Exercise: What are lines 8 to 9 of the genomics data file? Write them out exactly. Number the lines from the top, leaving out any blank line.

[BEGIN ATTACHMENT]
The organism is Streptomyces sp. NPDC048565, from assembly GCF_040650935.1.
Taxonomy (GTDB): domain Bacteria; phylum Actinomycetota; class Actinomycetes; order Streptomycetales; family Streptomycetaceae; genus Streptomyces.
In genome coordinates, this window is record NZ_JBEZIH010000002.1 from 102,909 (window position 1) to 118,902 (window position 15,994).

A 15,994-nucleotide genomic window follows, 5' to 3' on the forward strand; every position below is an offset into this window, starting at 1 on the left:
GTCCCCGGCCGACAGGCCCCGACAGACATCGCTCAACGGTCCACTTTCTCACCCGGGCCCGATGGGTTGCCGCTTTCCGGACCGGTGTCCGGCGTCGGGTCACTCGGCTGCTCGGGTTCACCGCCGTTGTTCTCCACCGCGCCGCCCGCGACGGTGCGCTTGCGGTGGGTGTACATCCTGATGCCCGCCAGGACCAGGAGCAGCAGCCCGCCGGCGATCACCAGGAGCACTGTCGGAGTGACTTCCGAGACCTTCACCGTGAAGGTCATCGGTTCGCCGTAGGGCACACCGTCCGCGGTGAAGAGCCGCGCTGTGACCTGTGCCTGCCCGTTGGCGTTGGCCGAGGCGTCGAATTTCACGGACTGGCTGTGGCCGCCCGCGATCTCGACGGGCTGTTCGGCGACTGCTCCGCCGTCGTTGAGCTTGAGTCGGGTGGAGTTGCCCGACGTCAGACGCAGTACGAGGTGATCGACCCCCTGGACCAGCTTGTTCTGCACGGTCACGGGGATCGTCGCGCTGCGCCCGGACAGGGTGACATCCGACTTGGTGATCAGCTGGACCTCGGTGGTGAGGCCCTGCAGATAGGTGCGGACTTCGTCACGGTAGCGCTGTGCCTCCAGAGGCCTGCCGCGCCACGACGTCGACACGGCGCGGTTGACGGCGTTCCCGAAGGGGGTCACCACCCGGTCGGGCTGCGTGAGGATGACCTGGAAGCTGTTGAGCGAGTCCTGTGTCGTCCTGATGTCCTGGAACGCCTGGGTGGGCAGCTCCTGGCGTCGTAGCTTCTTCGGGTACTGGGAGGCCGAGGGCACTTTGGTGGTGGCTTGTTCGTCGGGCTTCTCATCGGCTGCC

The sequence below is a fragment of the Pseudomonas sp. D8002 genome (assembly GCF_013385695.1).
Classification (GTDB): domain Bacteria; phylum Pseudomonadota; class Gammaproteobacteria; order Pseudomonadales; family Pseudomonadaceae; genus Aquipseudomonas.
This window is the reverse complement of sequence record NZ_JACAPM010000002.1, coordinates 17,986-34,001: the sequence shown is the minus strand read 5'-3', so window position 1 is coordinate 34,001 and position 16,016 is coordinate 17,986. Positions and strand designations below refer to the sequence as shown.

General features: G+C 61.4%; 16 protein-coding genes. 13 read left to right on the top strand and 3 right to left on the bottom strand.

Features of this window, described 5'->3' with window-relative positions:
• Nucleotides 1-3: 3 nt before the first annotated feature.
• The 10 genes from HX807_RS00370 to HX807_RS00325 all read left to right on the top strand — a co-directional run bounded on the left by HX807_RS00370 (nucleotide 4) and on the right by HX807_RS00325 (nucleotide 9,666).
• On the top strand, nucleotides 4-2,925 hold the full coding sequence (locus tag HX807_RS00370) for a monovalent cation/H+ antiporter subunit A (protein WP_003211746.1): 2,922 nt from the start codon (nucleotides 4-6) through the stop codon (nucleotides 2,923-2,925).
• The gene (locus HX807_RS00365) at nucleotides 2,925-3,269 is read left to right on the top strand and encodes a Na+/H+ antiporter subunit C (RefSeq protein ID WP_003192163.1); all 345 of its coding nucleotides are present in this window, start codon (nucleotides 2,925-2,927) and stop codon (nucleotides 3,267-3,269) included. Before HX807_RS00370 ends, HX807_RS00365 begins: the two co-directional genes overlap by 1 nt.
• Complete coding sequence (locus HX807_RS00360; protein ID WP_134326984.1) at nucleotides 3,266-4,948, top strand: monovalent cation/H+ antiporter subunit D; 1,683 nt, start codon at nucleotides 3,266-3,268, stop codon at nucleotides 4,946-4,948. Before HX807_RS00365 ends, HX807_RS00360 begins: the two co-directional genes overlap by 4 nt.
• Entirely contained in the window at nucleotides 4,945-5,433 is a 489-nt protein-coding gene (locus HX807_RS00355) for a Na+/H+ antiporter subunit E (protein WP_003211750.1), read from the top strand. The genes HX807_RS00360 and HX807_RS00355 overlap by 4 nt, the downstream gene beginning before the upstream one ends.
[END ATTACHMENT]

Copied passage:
This window is the reverse complement of sequence record NZ_JACAPM010000002.1, coordinates 17,986-34,001: the sequence shown is the minus strand read 5'-3', so window position 1 is coordinate 34,001 and position 16,016 is coordinate 17,986. Positions and strand designations below refer to the sequence as shown.

General features: G+C 61.4%; 16 protein-coding genes. 13 read left to right on the top strand and 3 right to left on the bottom strand.